It was snowing again in Santiago. On the news the boats were out in Valparaíso Bay, the divers in the water. I sat on the couch watching the flakes fall into the Pacific. The gunwales all but covered, and the simple blue of the boat turning white. And when I close my eyes the television disappears and I see bodies falling from airplanes, helicopters circling in the night. The snow taps gently against my window. It has been thirty years, and now they wanted to rush.


Here is where it all started to fall apart. The wind coming up off the ocean, the grass moving on the low tableland, and the rocks in front of me like charcoal in the darkening air. My son, Andres, rode the small brown pony, wearing the rifle on his back, the woven leather strap across his chest. He called to the dogs, and the dogs were barking and leading the sheep down the mountain. The snow came then, riding in on the wind, until the flakes seemed to make their own paths, blowing down in streams like animals on a game trail.

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Black Lens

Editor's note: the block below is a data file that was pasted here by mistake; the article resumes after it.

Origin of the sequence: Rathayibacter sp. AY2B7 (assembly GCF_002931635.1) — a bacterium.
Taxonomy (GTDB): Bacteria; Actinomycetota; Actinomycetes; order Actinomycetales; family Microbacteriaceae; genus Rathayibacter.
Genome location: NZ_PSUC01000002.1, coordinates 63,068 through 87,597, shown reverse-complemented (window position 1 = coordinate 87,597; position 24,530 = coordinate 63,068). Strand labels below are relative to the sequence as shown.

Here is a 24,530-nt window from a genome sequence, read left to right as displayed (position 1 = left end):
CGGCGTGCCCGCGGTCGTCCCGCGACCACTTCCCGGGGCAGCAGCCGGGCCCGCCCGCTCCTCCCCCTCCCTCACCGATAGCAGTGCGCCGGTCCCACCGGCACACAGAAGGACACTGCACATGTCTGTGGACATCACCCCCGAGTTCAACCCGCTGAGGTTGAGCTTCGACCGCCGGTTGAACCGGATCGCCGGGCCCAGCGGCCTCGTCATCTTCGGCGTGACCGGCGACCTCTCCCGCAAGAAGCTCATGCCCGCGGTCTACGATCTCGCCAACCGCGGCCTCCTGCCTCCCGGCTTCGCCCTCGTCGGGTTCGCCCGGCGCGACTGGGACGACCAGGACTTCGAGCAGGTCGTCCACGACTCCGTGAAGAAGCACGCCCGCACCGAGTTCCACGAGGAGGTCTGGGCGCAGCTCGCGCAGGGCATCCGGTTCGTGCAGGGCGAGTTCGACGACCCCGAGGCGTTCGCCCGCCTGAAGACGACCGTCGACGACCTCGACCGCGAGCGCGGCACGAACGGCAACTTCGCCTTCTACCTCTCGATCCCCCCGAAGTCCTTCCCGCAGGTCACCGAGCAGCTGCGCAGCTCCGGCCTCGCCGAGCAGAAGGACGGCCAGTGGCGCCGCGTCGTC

Jan 19, 2011 in Black Lens, Guest Posts

Story by Ken Bruen & Russell Ackerman

Ken Bruen is one of the most celebrated crime novelists of our time.

Black Lens is his most secret project.

Starting today, Mulholland Books is proud to let the unveiling of Black Lens begin.

One chapter a week.

A read you’ll never forget.

With art by Jonathan Santlofer.

Fade in…









Ransom was excited. He paced his narrow cell like Rilke’s panther.

Phil Spector was due to be transferred to the prison that evening.

Ransom had already bribed the guard to deliver a note to Spector. It read:

“Maestro, welcome, the running dogs have caged you as they have me. But fear not, my pilgrim, I have your back and you’ll learn that what Charlie says is the real law in this joint. As soon as you are settled, drop by. I have some stunning songs that need the wall of sound.”

He was pleased with the note.

It was



And had the Ransom tone of ultimate authority.

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Richard Stark’s (Donald E. Westlake’s) The Hunter, aka Point Blank (1962)

Jan 18, 2011 in Books, Guest Posts